The Miami Dolphins started a rippling effect throughout the NFL when they hired former San Diego Charger offensive line coach, Hudson Houck. Houck was the architect of a unit who replaced all five starters from the previous season. The changes in his particular unit became one of the direct causes which helped the Chargers improve dramatically from 4-12 last season to 12-5 overall this season. Needless to say when Houck's contract expired at the end of this *miracle* turnaround season, his services were in high demand. Miami wined and dined the venerable offensive line coach and was the team who gained Houck's services.
Rumors began to spread in Mobile Alabama during Senior Bowl week of Houck's imminent departure from San Diego even before his deal with the Dolphins was complete. For those of us who attended Senior Bowl week, the name Karl Mauck began to pop up as a hot commodity. The Cleveland Browns were apparently on the short list inquiring about Mauck's services. Not knowing how interested the Browns really were and without a head coach in place, it was the San Diego Chargers who quickly inked Mauck to become their new offensive line coach.
The one curious aspect of the apparent strong courting of Mauck lies in the fact Karl was out of professional football this past season. His most recent coaching experience was in Detroit with Steve Mariucci two seasons ago. At least to me, it would seem surprising Mauck would be out of a coaching job for a year when you take into account his previous two seasons in Detroit saw his unit yield the least amount of sacks for any team in the NFL. Add to the fact, Mauck is a 33 year coaching veteran of the NFL as well and yet was out of football for a season.
If Mauck, who was not even in the NFL last season, was the hottest offensive line coach prospect after Houck, in which direction does a team who has yet to even hire a head coach and then have to put a staff together go? Especially when said team is the Cleveland Browns who generally have been regarded as having the most porous offensive line in the NFL for a few years running?
The answer itself would seem to lie in the college ranks.
Okay, okay, I can hear the sneering reaction of some even as I write this article. But if the "hot" NFL properties are off the board, it is the next logical step in finding a coach, especially a position coach. It is understood in recent Browns history the hiring of Larry Zeirlein from the same ranks was not successful and only compounded the situation. But in all honestly what other avenues can be checked? Finding quality assistants is exactly one of the conundrums a team faces when they decided to wait for their head coach.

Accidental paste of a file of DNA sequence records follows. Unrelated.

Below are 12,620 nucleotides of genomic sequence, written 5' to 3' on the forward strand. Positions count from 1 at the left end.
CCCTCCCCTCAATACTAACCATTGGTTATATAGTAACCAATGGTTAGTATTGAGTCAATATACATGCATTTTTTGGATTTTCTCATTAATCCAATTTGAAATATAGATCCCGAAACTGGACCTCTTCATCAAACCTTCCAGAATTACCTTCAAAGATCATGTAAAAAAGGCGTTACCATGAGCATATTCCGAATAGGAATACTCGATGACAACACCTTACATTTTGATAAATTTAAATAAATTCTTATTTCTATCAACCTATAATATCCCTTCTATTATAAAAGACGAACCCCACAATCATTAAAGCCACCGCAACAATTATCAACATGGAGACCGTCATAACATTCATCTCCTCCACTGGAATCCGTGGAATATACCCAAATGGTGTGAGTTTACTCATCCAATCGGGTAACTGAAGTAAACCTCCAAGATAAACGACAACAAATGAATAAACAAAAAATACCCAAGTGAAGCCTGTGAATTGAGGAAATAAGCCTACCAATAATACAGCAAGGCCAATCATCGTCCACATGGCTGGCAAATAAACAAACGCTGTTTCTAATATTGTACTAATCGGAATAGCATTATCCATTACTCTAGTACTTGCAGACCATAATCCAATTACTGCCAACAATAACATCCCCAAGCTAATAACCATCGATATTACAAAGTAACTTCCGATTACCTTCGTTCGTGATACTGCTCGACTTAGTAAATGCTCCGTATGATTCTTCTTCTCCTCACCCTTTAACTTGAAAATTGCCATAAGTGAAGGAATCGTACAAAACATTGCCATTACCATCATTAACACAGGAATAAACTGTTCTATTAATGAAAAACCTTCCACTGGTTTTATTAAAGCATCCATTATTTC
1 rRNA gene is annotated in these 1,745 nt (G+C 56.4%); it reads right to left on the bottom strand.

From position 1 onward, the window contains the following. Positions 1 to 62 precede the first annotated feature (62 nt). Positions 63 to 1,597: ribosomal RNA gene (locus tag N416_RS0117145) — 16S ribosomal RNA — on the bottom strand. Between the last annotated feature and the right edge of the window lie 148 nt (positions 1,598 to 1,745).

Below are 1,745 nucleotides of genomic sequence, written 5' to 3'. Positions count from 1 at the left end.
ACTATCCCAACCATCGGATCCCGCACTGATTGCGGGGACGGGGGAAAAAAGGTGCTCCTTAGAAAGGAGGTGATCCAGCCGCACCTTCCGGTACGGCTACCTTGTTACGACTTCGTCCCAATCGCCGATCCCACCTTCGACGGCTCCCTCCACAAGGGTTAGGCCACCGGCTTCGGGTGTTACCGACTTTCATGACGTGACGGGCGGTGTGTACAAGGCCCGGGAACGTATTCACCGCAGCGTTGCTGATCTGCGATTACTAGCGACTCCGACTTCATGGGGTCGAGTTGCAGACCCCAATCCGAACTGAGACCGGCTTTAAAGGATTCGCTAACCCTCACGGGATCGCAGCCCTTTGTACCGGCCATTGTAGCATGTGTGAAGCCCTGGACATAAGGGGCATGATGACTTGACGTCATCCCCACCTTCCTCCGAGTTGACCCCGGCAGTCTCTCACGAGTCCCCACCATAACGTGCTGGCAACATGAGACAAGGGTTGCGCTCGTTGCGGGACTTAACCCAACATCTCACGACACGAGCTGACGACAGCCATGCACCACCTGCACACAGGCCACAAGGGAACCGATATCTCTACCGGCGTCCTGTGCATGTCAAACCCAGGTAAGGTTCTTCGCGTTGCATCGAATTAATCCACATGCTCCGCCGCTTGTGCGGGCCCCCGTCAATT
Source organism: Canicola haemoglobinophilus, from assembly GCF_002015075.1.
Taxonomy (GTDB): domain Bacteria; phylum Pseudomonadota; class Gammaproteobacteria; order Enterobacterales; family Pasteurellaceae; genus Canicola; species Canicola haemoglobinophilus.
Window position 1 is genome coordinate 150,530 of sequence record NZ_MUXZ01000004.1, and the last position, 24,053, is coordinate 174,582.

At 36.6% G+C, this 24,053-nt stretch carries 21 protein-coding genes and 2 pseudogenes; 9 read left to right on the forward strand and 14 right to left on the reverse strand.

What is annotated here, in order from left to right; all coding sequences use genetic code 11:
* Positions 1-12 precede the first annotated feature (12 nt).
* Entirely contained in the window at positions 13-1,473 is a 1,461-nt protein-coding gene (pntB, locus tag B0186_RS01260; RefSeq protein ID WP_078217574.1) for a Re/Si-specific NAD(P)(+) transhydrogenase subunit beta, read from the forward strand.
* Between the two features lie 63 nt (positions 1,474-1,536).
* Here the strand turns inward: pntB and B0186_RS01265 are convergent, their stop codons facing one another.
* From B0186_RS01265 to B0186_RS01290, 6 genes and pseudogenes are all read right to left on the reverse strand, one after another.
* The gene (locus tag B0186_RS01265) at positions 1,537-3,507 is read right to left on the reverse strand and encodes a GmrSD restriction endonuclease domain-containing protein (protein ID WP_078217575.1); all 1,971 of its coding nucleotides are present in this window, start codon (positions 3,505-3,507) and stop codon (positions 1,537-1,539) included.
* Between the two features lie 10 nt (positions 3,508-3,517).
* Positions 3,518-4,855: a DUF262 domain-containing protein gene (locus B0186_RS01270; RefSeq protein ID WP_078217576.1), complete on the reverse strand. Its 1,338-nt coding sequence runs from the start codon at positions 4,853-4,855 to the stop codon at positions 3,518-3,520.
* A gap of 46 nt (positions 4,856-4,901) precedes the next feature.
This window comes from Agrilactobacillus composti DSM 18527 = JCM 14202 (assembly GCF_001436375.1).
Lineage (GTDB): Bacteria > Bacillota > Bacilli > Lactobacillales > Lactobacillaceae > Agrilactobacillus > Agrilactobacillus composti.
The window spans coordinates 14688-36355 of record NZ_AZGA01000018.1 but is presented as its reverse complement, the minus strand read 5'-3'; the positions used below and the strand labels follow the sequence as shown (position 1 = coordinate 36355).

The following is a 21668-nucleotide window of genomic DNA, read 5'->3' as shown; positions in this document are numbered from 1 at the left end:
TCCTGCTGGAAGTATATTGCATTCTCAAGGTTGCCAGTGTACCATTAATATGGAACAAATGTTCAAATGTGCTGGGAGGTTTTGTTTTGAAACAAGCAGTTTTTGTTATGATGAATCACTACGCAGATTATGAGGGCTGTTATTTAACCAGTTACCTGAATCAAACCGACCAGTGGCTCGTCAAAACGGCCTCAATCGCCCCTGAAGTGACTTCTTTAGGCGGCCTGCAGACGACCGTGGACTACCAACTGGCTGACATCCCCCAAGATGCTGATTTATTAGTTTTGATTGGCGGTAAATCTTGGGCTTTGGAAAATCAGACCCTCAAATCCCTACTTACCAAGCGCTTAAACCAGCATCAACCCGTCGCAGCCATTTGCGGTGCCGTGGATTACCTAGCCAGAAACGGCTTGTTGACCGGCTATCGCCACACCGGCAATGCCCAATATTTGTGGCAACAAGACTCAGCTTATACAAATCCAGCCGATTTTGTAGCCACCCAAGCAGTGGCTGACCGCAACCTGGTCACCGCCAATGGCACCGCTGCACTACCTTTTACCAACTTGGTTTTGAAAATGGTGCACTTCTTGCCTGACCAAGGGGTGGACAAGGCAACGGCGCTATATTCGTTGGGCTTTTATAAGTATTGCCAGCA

So rifling through profile after profile looking for those who are most qualified/most likely to come to Cleveland this is the list I have surmised:
1. Reese Morgan Iowa
The past few seasons, Iowa has been known for churning out NFL offensive lineman. Most give credit to Kirk Ferentz, Iowa's head coach. But who exactly is the offensive line coach? The answer is obviously Reese Morgan. Morgan is still relatively new to the college coaching realm, having a total of five years of experience.
Only the past two seasons were spent as Iowa's offensive line coach. Still in those two years Morgan has had 4 senior offensive linemen, three will have been drafted or have received NFL contracts after this April's draft. Morgan oversaw Robert Gallery's senior season, where Robert won the Outland Trophy for best interior lineman and was named an All American in every publication which awards the achievement. Gallery was also quoted one time to say that he never truly felt comfortable playing offensive tackle [Robert being recruited as a tight end] until his senior season. Last season Gallery was the number two overall pick by the Oakland Raiders.
Before serving as Iowa's offensive line coach, Morgan was the position coach of what some call the extension of the offensive line, tight ends. There again Reese oversaw a future first rounder in Dallas Clark. Also factoring in tight ends keep close relation to the offensive line and Reese has had a hand with all the successes Iowa's most famous unit, their offensive line, has experienced the past few years.
Along with Morgan's quick success at the college level, one other factor weighed heavily on him receiving the top spot on this list. Morgan is a native Ohioan originally from Lorain. Would it be out of the question Morgan would want to come back to his home state?
Phil Savage is close friends with Kirk Ferentz. Kirk puts in a good word for Morgan, and the Browns could land a real up and comer to help its most woeful unit.
A very similar formula will appear between the previous coach and the next coach on the list…..
2. Don Horton Boston College
Boston College has been known for years as an assembly line for NFL offensive line talent. Don Horton is the latest to take up the reigns to keep the tradition going.